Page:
Whole Foods Plans to Bring Millennial-Focused Store to BrooklynBy
Retailer is counting on new chain to help reinvigorate growth
Company faces more competition from mainstream supermarkets
Whole Foods Market Inc., the organic grocer mired in its worst sales slump in at least a decade, is bringing its new 365 store concept to Brooklyn.
The Austin, Texas-based company said it has signed a lease to open one of the stores in the New York borough’s Fort Greene neighborhood, not far from the Barclays Center. Officially known as “365 by Whole Foods Market,” the stores are cheaper to build and operate than a traditional location and offer lower-priced items aimed at younger shoppers.
Whole Foods, stung for years by its reputation for being overpriced, launched the smaller-store format last year to go after millennial shoppers. The new concept, named for the company’s private-label brand, was designed to help the retailer compete in an era when organic food is now widely available at supermarkets. Whole Foods sales have dropped for five straight quarters amid steep competition from mainstream grocers, including Wal-Mart Stores Inc. and Kroger Co.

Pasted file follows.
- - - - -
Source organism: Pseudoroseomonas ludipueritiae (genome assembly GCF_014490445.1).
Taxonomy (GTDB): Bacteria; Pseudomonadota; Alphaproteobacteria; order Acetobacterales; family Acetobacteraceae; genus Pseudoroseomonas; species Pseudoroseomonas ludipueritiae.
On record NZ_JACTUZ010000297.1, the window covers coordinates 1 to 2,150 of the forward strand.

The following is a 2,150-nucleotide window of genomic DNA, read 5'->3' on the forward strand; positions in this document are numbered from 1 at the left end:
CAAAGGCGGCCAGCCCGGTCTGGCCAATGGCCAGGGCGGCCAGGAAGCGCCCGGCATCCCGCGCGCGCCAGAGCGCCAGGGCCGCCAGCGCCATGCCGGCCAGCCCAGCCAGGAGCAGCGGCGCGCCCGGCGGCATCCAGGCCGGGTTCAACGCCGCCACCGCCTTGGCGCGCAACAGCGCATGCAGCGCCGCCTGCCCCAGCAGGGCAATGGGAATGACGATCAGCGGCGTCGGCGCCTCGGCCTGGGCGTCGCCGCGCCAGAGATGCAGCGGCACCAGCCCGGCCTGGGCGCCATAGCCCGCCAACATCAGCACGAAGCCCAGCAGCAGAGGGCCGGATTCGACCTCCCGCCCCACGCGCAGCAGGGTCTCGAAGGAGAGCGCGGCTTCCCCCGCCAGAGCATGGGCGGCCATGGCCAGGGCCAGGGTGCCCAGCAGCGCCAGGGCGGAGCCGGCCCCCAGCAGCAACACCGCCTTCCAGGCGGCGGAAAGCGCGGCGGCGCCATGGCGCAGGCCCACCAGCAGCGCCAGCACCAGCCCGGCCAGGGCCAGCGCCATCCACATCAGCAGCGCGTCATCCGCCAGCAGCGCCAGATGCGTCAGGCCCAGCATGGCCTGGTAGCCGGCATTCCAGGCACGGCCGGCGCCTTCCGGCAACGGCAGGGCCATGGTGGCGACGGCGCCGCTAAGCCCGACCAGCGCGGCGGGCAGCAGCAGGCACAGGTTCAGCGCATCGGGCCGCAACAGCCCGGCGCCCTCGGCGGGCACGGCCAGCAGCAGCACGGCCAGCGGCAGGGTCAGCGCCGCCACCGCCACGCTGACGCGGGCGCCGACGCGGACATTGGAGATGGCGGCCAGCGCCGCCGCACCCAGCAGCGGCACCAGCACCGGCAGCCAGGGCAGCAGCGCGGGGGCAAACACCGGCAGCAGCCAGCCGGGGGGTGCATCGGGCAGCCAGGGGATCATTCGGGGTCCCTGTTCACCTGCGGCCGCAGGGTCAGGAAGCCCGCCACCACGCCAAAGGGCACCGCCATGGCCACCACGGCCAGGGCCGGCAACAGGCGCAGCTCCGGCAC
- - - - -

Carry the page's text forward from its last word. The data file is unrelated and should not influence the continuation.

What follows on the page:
In November, Whole Foods co-founder John Mackey took back sole management of the company, ending a dual-CEO role that he shared with Walter Robb for six years. In addition to trying to draw in new customers with the 365 stores, Whole Foods is streamlining some of its operations to keep costs down.
The Brooklyn location would be the first 365 store in the Northeast. There are currently three of them on the West Coast, with the original store in Los Angeles. The company has an additional 20 in development, including a Texas location that will open in April.